It’s no secret that dieting goes hand in hand with success and failure. The very nature of the cycle is one of extremes. The absolutes of ‘being allowed’ one food and ‘avoiding’ another altogether are bound to create disharmony of the mind. We are torn between what we are told to eat and what we want to eat, and often recommended foods that are far outside our social and cultural norms. In a sense we are often convinced to eat in a way that does not come naturally to us and goes against everything we grew up with. Whilst I don’t argue that cutting out certain foods and methods of cooking can optomise ones health, it is painfully unrealistic to expect most to change their ways overnight.
Day in and day out I work with people who are traumatised by food and diets, confused about what is ‘right’ or ‘wrong’ to eat and emotionally attached to the idea that it is their fault the diet didn’t work. In reality the diet had set them up for failure from the start. Much of my job is helping people to actually deal with the emotional fallout from a lifetime of dieting. They are often in so much pain emotionally from the whole diet cycle that they don’t even realize the damage that has been done. Here are a few of the emotional fallout signs most common in serial dieters.
- They think they lack willpower: Diets set us up for failure. Too often the calorie restrictions are too severe and leave us hungry. They deny us all pleasure in food and create desperate guilt cycles. Eventually something’s got to give. We binge! It is not you personally that is lacking in willpower or weak. This happens to everyone. It makes sense then that it is the diet with the problem, not you! The diet doesn’t suit your needs if it leads to bingeing. This is why I spend hours with my clients assessing their likes and needs so that we can design a lifestyle that is right for them!
- They don’t eat enough or have erratic eating cycles: After years of counting calories and cutting foods out until all you can really eat is broccoli without feeling guilty, one of the most common problems is that people aren’t eating enough! And when they do it is out of control. It’s no wonder this happens! I see people restricting their calories at the beginning of the day so they can eat more later and then beat themselves up for being starving by bed time!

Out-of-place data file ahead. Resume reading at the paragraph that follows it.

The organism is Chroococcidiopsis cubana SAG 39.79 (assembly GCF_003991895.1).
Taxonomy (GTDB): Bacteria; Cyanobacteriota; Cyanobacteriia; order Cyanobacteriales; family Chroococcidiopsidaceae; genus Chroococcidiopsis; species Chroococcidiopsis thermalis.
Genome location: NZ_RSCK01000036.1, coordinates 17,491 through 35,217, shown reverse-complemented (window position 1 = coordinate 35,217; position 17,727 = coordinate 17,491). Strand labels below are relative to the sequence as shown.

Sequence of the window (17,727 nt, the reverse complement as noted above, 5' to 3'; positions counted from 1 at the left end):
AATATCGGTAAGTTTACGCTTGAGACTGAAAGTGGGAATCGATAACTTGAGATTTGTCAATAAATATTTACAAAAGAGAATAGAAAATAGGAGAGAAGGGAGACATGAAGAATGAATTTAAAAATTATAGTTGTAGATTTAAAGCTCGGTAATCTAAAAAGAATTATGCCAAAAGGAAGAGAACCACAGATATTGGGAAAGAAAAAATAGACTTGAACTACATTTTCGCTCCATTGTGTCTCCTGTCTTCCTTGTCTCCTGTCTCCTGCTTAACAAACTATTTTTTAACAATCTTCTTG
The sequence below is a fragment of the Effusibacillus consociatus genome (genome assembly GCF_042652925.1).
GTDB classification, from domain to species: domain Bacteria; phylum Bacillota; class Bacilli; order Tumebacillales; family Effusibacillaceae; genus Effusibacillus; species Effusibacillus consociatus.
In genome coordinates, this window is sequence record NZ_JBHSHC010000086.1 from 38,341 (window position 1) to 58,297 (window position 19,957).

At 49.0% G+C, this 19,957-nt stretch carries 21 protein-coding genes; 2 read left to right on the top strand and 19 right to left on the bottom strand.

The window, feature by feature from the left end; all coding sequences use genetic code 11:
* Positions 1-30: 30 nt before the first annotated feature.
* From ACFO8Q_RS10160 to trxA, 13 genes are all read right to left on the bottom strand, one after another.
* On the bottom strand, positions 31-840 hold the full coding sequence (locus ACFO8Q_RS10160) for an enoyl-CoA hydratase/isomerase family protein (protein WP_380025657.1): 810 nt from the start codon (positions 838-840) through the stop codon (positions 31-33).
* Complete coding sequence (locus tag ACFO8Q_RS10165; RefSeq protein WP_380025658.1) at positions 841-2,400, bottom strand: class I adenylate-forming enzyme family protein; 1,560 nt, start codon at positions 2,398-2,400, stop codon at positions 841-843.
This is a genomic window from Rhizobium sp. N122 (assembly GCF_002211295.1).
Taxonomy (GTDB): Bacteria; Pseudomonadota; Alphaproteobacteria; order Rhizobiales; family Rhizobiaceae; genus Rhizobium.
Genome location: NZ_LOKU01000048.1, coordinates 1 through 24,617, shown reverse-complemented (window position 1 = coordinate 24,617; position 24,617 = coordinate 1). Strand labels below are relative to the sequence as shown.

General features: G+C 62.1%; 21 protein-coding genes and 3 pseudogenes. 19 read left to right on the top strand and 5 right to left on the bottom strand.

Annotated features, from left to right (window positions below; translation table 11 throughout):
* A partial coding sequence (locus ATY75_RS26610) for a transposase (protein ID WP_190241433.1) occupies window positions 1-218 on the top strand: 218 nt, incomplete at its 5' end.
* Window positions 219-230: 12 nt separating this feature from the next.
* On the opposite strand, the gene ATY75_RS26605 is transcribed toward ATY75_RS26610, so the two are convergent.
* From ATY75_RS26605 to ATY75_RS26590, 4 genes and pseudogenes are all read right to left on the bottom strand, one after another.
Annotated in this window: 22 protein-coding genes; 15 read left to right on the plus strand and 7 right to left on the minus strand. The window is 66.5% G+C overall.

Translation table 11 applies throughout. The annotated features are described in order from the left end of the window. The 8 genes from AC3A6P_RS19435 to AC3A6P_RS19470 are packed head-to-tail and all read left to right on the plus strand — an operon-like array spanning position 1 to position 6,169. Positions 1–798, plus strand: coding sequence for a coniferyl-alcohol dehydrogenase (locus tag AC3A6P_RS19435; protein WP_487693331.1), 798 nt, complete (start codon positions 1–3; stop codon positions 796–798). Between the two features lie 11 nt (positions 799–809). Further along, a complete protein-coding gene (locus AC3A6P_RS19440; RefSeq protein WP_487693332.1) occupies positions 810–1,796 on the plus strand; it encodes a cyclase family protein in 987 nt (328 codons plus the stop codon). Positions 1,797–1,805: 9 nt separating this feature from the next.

- They are addicted to the cycle without realizing: Dieting creates extreme emotional highs and lows. The excitement of stocking up the fridge with healthy foods and all those good intentions. You have a plan to follow, how can it fail? But then life gets in the way, or you find yourself starving and you become derailed. The lows are so low that we actually hate ourselves deeply in these moments of supposed ‘failure’. We must find another diet to either punish ourselves or feel that ‘health kick high’ again. The yoyo dieting continues.
- They engage in extremely negative self talk: all this failure makes us hate ourselves! We are useless, we lack willpower, we are greedy, how does everyone else do it? It must just be us! WRONG! Its not you! It’s the diet cycles ugly grip on you.
- They only see foods as ‘good’ or ‘bad’, ‘right’ and ‘wrong’: If you see foods in absolutes, it is extremely hard to find balance. The trouble is when we demonize a food, chances are we will want it more! When we completely cut out everything we ever loved because its ‘bad’ then our lives have no joy! The beautiful food is gone! And chances are it wasn’t that bad for you anyway. For example you have probably cut out all fat at one point and now struggle to eat even good fat. Same goes for sugar and carbs and so on.